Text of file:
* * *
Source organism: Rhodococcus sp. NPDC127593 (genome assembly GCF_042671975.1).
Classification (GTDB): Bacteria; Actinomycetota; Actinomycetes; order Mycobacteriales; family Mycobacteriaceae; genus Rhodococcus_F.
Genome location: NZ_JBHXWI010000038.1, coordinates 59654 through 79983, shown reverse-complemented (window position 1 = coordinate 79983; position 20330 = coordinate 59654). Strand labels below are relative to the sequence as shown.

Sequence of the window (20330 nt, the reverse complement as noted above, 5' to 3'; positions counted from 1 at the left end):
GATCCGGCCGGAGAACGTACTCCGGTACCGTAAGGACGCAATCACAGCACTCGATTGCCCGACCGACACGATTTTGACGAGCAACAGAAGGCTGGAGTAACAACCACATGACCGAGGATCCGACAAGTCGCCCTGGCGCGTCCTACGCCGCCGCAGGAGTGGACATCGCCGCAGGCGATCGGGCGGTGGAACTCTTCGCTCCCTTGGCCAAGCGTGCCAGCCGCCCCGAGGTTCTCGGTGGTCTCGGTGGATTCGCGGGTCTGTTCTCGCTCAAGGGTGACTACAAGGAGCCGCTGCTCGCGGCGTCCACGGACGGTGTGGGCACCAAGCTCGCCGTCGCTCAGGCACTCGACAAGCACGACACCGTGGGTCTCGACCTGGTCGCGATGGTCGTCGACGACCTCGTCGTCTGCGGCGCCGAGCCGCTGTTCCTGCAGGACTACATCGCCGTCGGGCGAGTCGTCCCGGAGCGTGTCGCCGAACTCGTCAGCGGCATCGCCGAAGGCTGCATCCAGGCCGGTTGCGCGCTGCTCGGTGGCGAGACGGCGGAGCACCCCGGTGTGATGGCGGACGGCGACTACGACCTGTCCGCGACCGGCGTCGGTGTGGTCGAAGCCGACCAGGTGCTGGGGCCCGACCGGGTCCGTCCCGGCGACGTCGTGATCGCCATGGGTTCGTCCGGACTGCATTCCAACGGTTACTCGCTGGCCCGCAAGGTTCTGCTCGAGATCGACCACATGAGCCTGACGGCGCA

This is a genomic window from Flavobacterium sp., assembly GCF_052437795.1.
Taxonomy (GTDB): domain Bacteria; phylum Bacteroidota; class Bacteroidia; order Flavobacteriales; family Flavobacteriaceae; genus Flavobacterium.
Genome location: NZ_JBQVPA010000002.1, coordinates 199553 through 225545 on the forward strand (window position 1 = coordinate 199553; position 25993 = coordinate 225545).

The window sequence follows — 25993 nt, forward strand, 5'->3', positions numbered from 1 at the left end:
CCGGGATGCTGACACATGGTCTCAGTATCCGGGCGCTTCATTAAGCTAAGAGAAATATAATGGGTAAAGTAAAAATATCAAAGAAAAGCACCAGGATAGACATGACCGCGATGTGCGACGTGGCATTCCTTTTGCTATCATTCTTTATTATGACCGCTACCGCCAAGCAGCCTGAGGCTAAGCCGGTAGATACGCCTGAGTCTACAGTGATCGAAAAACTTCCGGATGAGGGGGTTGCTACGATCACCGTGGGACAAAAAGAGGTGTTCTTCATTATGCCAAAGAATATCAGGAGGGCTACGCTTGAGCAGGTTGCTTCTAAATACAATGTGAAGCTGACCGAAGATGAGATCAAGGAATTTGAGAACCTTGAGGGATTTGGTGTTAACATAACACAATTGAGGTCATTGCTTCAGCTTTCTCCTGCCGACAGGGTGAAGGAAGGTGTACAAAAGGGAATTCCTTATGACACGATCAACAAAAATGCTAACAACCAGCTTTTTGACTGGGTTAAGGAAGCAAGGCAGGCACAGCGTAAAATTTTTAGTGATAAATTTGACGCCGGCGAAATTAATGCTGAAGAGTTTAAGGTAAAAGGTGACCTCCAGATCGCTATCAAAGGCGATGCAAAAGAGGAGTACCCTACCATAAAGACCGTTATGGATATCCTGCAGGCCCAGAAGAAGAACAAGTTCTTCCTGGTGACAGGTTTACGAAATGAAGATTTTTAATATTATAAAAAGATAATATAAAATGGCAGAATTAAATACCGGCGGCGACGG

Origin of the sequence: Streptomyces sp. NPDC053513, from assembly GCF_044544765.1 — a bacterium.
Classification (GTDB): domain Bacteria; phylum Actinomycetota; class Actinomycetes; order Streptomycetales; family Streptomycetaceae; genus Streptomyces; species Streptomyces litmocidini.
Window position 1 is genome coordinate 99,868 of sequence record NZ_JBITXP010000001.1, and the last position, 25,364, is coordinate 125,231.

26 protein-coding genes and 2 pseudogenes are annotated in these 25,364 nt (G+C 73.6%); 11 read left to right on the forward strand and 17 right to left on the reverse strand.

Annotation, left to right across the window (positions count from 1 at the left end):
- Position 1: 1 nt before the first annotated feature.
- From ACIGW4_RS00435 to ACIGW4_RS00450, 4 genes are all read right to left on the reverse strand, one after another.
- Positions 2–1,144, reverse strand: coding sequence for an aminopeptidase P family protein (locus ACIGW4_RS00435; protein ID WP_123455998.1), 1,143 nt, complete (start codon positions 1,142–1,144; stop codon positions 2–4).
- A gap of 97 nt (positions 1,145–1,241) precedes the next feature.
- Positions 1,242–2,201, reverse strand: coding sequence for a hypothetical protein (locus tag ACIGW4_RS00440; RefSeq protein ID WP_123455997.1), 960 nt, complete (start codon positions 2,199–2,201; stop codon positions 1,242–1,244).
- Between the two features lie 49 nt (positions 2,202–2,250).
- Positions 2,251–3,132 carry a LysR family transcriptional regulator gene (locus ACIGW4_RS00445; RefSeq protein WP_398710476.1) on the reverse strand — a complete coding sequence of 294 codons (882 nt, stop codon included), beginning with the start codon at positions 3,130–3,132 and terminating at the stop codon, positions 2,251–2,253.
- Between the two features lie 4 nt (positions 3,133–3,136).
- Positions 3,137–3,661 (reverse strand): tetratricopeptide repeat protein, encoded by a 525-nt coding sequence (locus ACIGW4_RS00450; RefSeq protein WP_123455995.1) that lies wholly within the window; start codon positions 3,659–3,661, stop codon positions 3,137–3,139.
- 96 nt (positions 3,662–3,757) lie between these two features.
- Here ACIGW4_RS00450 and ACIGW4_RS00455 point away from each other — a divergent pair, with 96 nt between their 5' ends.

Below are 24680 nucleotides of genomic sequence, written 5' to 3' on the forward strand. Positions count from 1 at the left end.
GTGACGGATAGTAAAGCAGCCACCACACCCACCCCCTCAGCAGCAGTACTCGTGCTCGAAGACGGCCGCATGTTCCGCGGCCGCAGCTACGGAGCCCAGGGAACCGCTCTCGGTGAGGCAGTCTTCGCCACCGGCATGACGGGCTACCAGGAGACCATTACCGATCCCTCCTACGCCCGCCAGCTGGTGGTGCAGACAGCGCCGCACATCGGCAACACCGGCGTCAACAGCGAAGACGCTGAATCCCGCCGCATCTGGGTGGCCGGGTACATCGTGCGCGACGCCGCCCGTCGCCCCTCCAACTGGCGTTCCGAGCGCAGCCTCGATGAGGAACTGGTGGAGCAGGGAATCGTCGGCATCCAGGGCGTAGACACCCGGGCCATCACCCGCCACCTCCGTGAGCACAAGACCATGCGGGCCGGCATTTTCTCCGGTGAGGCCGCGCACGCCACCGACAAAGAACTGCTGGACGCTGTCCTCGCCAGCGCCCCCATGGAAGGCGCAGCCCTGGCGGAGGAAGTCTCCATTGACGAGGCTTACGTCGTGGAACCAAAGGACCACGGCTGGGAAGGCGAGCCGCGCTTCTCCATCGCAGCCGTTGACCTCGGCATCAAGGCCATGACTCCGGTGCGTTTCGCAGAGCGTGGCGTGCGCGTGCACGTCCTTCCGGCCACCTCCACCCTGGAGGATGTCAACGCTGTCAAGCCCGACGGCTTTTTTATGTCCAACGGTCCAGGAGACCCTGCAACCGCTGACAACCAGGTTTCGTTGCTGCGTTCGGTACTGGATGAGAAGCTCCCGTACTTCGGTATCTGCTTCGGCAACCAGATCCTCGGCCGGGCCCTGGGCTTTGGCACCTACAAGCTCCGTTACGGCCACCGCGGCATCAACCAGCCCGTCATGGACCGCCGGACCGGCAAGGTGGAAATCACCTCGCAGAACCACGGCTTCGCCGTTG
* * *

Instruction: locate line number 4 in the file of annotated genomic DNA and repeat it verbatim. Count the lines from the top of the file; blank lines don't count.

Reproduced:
Sequence of the window (20330 nt, the reverse complement as noted above, 5' to 3'; positions counted from 1 at the left end):